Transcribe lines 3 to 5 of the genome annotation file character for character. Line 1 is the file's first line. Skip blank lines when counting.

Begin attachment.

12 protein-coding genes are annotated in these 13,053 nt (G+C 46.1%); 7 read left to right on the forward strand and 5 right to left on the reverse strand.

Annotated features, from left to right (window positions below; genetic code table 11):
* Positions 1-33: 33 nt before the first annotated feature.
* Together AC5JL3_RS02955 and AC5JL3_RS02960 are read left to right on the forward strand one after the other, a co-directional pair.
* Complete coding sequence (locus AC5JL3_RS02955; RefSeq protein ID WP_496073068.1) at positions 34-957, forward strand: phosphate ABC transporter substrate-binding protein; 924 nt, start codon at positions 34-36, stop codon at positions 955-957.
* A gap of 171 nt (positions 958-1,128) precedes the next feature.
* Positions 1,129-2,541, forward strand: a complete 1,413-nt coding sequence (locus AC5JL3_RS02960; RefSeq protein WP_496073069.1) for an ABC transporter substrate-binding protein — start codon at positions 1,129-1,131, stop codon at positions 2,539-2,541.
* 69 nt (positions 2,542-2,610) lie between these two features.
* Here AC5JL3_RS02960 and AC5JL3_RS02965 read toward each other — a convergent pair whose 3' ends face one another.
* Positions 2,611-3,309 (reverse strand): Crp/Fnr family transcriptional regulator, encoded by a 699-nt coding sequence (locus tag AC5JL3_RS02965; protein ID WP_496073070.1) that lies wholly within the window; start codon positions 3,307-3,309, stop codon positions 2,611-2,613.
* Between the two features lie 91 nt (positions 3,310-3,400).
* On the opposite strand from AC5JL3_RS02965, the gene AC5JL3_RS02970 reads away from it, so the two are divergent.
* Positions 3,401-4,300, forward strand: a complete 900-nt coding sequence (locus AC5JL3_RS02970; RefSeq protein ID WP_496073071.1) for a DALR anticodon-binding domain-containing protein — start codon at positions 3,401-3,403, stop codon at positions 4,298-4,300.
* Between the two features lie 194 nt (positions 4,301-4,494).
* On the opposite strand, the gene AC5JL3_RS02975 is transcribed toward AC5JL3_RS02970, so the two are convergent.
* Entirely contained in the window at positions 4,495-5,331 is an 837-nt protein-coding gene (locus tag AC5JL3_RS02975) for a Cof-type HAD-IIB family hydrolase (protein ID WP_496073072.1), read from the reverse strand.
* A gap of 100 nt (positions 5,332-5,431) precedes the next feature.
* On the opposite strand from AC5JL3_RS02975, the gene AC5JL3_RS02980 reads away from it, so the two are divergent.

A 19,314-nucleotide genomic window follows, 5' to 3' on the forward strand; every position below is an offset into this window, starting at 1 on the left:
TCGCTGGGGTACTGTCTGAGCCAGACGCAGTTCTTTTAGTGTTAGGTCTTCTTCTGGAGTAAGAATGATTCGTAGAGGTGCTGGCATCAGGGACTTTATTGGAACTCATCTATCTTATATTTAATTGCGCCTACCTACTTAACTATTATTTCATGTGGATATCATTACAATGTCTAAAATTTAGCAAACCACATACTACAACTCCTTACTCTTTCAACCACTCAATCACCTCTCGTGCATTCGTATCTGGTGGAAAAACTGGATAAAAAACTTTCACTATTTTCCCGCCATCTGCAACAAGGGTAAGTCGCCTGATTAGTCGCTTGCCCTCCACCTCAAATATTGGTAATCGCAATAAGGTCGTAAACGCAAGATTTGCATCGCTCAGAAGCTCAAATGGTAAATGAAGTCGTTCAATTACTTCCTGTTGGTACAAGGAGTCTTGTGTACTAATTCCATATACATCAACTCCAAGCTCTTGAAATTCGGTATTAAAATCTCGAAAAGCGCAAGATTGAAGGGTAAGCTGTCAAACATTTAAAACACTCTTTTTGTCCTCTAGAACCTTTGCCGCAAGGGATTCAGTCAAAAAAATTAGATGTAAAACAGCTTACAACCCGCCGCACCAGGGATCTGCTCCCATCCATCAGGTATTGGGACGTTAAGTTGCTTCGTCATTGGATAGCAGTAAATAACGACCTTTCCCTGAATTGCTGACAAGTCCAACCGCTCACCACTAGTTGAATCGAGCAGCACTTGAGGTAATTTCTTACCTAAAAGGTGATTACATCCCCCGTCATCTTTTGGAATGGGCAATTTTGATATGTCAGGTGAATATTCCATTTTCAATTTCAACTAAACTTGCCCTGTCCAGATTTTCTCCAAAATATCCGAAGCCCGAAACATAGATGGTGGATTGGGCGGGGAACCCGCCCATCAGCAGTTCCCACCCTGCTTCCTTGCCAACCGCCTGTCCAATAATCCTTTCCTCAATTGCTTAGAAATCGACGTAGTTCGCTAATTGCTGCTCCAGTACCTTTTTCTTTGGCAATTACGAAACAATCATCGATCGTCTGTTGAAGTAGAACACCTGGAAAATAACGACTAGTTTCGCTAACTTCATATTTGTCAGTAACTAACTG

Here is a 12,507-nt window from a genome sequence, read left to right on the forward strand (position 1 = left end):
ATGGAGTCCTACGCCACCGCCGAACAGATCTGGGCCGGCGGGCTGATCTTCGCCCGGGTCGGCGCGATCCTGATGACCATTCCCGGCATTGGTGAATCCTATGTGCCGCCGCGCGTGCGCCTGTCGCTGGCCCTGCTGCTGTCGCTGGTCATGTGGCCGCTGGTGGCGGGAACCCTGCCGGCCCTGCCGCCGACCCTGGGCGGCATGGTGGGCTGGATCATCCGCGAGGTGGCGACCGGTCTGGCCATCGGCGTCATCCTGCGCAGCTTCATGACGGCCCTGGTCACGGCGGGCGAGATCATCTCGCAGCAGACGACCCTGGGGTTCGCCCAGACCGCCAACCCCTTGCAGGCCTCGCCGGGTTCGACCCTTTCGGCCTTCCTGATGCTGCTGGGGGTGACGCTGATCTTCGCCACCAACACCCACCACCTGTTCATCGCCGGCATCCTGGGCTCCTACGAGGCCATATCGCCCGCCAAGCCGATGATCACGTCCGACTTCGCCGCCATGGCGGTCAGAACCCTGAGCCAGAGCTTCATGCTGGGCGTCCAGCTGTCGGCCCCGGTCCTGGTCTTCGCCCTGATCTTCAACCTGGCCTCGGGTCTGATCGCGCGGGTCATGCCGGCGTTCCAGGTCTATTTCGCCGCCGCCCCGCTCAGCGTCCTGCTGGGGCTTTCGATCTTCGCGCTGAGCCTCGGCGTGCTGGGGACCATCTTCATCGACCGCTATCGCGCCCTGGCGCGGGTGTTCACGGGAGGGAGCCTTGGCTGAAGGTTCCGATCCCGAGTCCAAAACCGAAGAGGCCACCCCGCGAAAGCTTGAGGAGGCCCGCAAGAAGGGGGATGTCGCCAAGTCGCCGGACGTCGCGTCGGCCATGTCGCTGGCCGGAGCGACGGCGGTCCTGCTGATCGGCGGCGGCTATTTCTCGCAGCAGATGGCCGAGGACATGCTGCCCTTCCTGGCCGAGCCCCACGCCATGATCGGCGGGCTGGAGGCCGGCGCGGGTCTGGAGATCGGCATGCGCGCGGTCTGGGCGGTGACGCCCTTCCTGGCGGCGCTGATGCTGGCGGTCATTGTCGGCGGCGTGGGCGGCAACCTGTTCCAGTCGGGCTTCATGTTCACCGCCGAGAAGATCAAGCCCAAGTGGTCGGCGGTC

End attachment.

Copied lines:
* Positions 1-33: 33 nt before the first annotated feature.
* Together AC5JL3_RS02955 and AC5JL3_RS02960 are read left to right on the forward strand one after the other, a co-directional pair.
* Complete coding sequence (locus AC5JL3_RS02955; RefSeq protein ID WP_496073068.1) at positions 34-957, forward strand: phosphate ABC transporter substrate-binding protein; 924 nt, start codon at positions 34-36, stop codon at positions 955-957.